Johnson & Johnson to discontinue baby powder globally amid cancer concerns – Doha News

J&J, which is facing over 38,000 lawsuits, stated that the decision to discontinue sales was made to “optimise” its product range.

Johnson & Johnson will stop selling and manufacturing its famous talc-based baby powder internationally, two years after it discontinued sales in the United States and Canada.

Tens of thousands of lawsuits have been filed against the company by people who claim that its talc products, particularly the immediately recognisable brand of Johnson’s baby powder, caused them to get cancer.

“As part of a worldwide portfolio assessment, we have made the commercial decision to transition to an all cornstarch-based baby powder portfolio,” the company said in a statement. “As a result of this transition, talc-based Johnson’s baby powder will be discontinued globally in 2023.”

In 2020, the firm stated that it will no longer offer the talc-based version in North America due to a drop in demand caused by what it said was “misinformation” regarding the product’s safety and legal problems.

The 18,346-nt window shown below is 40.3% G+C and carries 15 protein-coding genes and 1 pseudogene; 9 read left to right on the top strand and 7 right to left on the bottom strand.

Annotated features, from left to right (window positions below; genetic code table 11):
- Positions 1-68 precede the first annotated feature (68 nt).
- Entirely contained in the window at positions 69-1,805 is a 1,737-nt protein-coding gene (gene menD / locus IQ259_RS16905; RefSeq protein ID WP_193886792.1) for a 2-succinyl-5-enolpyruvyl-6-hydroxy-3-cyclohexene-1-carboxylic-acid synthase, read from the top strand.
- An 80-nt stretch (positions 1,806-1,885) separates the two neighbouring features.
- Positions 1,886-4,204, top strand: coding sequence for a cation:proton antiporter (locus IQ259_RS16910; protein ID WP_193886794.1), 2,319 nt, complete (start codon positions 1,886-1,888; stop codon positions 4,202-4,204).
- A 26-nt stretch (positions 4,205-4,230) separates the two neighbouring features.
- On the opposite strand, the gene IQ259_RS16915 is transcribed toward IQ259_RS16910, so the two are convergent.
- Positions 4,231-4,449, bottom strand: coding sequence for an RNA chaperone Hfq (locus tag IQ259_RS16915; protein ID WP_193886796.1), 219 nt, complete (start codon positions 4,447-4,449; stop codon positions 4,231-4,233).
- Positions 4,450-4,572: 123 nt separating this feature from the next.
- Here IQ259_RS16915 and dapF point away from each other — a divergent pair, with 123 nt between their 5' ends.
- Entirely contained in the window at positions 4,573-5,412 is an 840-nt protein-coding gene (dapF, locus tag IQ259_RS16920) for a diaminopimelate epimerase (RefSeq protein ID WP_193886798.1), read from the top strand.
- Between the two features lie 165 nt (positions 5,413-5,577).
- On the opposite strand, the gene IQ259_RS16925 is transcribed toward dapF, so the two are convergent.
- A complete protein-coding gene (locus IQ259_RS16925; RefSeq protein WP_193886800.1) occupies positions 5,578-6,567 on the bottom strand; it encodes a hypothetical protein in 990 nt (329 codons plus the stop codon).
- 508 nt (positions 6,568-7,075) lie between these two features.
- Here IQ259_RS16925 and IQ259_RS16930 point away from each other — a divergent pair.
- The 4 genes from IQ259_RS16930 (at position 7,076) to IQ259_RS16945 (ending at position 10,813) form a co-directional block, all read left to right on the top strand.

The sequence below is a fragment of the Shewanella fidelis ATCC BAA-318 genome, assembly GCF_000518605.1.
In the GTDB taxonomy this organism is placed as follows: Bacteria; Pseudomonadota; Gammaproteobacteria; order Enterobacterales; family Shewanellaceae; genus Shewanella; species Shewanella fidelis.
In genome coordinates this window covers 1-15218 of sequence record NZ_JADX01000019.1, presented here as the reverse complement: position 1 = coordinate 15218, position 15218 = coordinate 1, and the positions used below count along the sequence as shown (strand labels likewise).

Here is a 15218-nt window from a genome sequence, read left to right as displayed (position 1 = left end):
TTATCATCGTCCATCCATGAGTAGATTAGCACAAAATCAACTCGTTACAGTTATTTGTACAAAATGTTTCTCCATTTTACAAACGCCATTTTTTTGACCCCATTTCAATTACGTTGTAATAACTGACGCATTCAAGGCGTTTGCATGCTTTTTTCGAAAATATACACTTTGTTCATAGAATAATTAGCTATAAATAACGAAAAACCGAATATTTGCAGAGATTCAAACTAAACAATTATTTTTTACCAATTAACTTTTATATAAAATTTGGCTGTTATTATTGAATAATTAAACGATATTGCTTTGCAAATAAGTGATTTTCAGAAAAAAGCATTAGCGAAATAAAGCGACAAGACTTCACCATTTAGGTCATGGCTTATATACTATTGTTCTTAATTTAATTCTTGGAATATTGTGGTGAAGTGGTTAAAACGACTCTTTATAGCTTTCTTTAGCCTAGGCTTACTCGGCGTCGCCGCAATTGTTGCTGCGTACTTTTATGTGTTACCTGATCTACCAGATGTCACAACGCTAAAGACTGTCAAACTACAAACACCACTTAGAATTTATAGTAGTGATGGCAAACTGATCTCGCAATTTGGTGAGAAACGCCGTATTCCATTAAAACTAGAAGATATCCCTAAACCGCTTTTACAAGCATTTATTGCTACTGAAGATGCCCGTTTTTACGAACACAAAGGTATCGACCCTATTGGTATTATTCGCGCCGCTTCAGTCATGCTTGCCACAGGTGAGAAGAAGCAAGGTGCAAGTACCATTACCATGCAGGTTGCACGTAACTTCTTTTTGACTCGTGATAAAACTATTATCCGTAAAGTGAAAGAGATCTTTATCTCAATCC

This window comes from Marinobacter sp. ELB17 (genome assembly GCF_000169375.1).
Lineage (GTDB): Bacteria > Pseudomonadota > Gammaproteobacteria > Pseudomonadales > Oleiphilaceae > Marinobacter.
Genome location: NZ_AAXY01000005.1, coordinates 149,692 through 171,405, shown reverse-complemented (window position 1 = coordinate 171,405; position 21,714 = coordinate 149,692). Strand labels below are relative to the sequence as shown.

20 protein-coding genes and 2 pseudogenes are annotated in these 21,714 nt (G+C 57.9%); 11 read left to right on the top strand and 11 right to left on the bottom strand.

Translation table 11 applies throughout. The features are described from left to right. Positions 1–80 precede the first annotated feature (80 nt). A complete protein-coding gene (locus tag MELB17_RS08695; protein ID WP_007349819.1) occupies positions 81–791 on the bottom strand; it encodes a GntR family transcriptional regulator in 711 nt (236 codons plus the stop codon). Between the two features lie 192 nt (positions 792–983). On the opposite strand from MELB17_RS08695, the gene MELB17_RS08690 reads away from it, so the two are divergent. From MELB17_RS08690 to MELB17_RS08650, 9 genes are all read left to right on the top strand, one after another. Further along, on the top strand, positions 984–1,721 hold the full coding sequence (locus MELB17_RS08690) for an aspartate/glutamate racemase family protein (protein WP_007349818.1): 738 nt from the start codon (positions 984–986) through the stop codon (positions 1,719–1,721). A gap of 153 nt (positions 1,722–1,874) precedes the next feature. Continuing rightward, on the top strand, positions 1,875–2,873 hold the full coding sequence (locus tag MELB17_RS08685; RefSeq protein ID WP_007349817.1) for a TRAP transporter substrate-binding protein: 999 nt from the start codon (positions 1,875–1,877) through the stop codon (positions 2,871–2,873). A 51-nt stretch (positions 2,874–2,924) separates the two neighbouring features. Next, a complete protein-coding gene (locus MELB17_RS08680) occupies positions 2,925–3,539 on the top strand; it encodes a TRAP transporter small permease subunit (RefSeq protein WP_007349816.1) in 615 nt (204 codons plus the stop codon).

This was followed by J&J is recalling a batch of baby powder voluntarily after US Food and Drug Administration officials discovered small amounts of asbestos in the product. The company announced the recall of 33,000 bottles of talcum powder “out of an abundance of caution.”

J&J, which had already distributed the cornstarch-based baby powder all over the world, claimed the talc-based baby powder did not cause cancer.

“Our position on the safety of our cosmetic talc remains unchanged,” the company said. “We stand firmly behind decades of independent scientific analysis by medical experts around the world that confirm that talc-based Johnson’s baby powder is safe, does not contain asbestos, and does not cause cancer.”

J&J, which is facing over 38,000 lawsuits, stated that the decision to discontinue sales was made to “optimise” its product range.

“We continuously evaluate and optimise our portfolio to best position the business for long-term growth,” the company said. “This transition will help simplify our product offerings, deliver sustainable innovation, and meet the needs of our consumers, customers and evolving global trends.”

A shareholder resolution to halt global sales of talc baby powder failed in April.

In October, J&J formed a subsidiary, LTL Management, allocated the talc claims to it, and declared bankruptcy, putting legal action on hold.

Prior to filing for bankruptcy, the corporation faced fines ranging from $3.5 billion (£2.9 billion) in judgements and settlements, including one in which 22 women were granted a judgement of more than $2 billion.

Johnson’s baby powder has been on the market since 1894 and has come to represent the company’s family-friendly image.

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